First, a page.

Tuesday, April 30, 2013

Jquery Mobile Form - Text inputs

    In this post on "form text input's" styling and usage using Jquery Mobile we will cover various input types and textarea styling using JQM. We will also cover the various attributes that can be used with the input types. Text inputs and textareas are coded with standard HTML elements, then enhanced by Jquery Mobile to make them more attractive and useable on a mobile device.

    The text input elements are available in 2 flavors/sizes - regular and mini. Following is a standard HTML syntax for an input element.


    Adding a data attribute data-mini="true" to the input tag renders a smaller sized input element. Let's take a look at the code sample below to understand the working in a better way.

    Apart from the regular input type, to accept multi-line input, use the textarea element. The advantage of using textarea in Jquery Mobile is that, the framework auto grows the height of the textarea, avoiding the need for the content in the textarea to be scrolled internally. In the example below, you will see to implementations of textareas - one with label and textarea on 2 separate lines and the other with the label and textarea on the same line.



    In the code above, you will see 4 different implementations of the input element. The first one is a regular input of type text with the label and the textbox one below the other. The second implementation is exactly similar to the first implementation with the only difference of the added data attribute "data-mini="true"" which reduces the size (basically height) of the textbox.

    The third implementation gets the label and the textbox on the same line. This implementation is done using a div with data attribute data-role="fieldcontain" around the label and input tags. This div has to be within a form tag. Maintaining the HTML structure is very important when using JQuery Mobile framework.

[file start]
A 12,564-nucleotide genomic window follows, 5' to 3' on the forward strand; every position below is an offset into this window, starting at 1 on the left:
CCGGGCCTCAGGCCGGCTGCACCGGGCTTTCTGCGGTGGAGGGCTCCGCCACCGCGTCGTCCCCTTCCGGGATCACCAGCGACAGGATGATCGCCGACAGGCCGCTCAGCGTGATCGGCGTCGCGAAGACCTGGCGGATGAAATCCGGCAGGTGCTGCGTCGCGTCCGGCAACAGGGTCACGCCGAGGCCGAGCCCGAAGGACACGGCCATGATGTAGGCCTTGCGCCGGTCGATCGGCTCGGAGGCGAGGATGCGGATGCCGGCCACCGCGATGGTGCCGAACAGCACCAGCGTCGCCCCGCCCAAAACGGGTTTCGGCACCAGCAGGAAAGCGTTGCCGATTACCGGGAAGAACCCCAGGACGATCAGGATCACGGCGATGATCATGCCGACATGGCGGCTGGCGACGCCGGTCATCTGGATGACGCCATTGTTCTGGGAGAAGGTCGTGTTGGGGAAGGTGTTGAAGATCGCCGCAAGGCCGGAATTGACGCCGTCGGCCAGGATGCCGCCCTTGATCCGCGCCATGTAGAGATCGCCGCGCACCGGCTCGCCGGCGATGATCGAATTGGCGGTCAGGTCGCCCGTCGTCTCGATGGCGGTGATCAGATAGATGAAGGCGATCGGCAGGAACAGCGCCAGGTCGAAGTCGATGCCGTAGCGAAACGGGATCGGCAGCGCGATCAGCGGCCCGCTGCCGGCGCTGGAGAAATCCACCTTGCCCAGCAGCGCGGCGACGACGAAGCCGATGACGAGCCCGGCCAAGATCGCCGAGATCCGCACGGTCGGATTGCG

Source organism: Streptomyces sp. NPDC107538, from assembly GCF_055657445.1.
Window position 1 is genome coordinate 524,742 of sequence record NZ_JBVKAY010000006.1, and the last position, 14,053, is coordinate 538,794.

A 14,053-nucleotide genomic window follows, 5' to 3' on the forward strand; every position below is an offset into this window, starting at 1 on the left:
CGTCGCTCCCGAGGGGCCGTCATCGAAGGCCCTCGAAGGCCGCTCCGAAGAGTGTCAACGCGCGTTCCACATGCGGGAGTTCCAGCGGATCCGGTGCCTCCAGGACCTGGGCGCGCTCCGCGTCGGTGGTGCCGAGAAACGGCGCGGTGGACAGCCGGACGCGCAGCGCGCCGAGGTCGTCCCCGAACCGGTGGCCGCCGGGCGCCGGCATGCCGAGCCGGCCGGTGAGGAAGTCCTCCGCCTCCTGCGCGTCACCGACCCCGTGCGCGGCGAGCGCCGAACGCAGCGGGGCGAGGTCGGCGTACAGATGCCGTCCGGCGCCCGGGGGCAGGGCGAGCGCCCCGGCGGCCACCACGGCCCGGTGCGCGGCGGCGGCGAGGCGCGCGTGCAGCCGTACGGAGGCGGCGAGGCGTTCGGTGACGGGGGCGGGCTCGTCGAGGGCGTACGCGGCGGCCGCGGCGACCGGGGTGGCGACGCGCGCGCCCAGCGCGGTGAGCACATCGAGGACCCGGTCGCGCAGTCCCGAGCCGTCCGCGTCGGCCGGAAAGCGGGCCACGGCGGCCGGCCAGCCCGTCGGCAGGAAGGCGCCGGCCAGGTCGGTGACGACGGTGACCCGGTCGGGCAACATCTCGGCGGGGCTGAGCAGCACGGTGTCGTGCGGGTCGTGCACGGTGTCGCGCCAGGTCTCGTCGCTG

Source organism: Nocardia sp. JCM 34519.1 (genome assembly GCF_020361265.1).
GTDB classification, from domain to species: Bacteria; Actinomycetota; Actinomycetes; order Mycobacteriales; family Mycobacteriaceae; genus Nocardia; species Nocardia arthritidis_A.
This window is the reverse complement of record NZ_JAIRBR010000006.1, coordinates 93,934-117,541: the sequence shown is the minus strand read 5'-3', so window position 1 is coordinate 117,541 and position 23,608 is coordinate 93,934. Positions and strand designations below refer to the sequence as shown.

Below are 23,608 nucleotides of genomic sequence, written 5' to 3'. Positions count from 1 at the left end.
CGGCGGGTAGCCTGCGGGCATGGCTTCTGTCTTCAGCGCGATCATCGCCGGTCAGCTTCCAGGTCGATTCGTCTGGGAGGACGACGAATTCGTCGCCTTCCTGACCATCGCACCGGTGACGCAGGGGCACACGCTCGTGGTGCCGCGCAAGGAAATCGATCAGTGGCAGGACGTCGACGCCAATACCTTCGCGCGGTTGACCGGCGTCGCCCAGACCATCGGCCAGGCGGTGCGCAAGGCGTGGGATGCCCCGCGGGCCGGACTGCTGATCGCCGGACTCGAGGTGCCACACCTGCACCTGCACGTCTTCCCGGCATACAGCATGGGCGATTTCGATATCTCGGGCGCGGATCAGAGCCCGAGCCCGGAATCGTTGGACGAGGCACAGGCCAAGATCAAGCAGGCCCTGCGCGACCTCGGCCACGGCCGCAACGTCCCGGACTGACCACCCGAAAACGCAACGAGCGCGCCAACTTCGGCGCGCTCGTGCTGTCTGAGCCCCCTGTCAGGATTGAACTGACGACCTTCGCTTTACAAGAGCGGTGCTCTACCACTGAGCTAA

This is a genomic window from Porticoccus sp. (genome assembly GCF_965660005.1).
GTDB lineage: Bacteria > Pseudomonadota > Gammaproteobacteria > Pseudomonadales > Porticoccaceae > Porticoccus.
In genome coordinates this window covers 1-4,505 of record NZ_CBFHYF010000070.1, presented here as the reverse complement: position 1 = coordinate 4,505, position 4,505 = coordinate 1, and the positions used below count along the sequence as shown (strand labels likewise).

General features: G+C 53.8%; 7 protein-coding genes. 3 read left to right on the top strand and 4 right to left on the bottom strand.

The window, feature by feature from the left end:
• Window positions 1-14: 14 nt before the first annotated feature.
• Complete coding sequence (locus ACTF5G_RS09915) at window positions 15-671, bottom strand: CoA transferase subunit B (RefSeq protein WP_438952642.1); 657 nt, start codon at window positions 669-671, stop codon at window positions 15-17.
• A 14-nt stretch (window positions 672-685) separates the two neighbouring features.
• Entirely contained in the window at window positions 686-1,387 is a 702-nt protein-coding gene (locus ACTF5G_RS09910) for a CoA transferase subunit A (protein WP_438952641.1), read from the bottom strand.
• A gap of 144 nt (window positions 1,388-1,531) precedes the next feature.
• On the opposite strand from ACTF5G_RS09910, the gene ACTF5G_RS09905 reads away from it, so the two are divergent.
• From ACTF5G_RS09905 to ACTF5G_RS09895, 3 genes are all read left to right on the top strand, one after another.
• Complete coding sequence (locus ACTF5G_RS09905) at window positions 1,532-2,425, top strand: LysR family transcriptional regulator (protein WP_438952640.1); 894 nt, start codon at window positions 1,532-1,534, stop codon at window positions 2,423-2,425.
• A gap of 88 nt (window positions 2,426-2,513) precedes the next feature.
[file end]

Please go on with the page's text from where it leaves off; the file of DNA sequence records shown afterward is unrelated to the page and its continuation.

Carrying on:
In the fourth implementation, we have used the HTML5 placeholder property and done away with the label completely. However, for the sake of accessibility, we have included the label tag with class="ui-hidden-accessible" so that the label is not displayed but is present in the HTML structure. This implementation is popularly used on mobile sites as this reduces the amount of scroll.

    To disable the input field just add the keyword "disabled" to the input tag and your input type would be disabled.

    A note on accessibility:
    For the sake of accessibility, jQuery Mobile requires that all form elements be paired with a meaningful label. To hide labels in a way that leaves them visible to assistive technologies — for example, when letting an element's placeholder attribute serve as a label — apply the helper class ui-hidden-accessible to the label itself. While the label will no longer be visible, it will be available to assisitive technologies such as screen readers.

    You can use the various input types supported in HTML5. The advantage of using the HTML5 input types is that keybords default to the particular input type are displayed by default. The following example demonstrates the various HTML5 input types that you can use. Try out the example on a mobile device and you will see for yourself the various keyboards that default the particular input type.



    The mobile browsers that do not support the new HTML5 input types will fall back to the default input type="text" and show the default alpha-numeric keyboard. Adding the images (screenshots) of default keyboards displayed for different input types on the Android and iOS devices, to this post would make the post really long and so I have included these images here.

    Hope this post has been informative to you and helps you use the various input types effectively in your next Jquery Mobile based application. Drop a comment to let me know what you feel about this post as well as the earlier series on Jquery Mobile listview. Share the post if is has helped you, so that maximum developers benefit from this one. Till next time, happy coding!

If this post has helped you, leave a comment or show your love by liking the Spatial Unlimited Facebook page. You could even consider buying me a coffe! Till next time; happy coding!

Default keyboards for HTML5 input types

    Following is the list of default keyboards that are displayed for the various HTML5 input types. These screenshots have been taken on the Android and iOs devices.

Input type="color"







Input type="date"






Input type="datetime"





Input type="datetime-local"






Input type="email"







Input type="month"







Input type="number"







Input type="number+pattern"




Input type="password"




Input type="tel"




Input type="time"




Input type="url"




Input type="week"